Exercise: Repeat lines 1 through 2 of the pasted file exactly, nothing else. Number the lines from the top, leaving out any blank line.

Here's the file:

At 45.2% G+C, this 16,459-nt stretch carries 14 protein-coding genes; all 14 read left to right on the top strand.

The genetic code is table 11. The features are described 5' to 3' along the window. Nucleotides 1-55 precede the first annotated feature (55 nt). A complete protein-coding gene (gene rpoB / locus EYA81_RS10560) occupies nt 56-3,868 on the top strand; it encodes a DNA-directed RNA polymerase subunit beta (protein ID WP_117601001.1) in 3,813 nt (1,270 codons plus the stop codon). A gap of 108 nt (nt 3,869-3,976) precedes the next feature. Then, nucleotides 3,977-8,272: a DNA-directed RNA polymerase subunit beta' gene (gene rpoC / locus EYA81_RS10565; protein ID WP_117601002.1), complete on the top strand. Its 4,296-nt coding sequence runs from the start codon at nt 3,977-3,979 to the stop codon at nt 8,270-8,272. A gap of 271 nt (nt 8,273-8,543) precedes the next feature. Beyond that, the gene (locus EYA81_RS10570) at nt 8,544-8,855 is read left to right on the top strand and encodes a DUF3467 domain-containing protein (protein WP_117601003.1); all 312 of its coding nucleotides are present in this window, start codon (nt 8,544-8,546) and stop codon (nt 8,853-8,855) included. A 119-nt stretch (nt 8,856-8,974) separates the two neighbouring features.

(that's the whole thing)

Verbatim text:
At 45.2% G+C, this 16,459-nt stretch carries 14 protein-coding genes; all 14 read left to right on the top strand.

The genetic code is table 11. The features are described 5' to 3' along the window. Nucleotides 1-55 precede the first annotated feature (55 nt). A complete protein-coding gene (gene rpoB / locus EYA81_RS10560) occupies nt 56-3,868 on the top strand; it encodes a DNA-directed RNA polymerase subunit beta (protein ID WP_117601001.1) in 3,813 nt (1,270 codons plus the stop codon). A gap of 108 nt (nt 3,869-3,976) precedes the next feature. Then, nucleotides 3,977-8,272: a DNA-directed RNA polymerase subunit beta' gene (gene rpoC / locus EYA81_RS10565; protein ID WP_117601002.1), complete on the top strand. Its 4,296-nt coding sequence runs from the start codon at nt 3,977-3,979 to the stop codon at nt 8,270-8,272. A gap of 271 nt (nt 8,273-8,543) precedes the next feature. Beyond that, the gene (locus EYA81_RS10570) at nt 8,544-8,855 is read left to right on the top strand and encodes a DUF3467 domain-containing protein (protein WP_117601003.1); all 312 of its coding nucleotides are present in this window, start codon (nt 8,544-8,546) and stop codon (nt 8,853-8,855) included. A 119-nt stretch (nt 8,856-8,974) separates the two neighbouring features.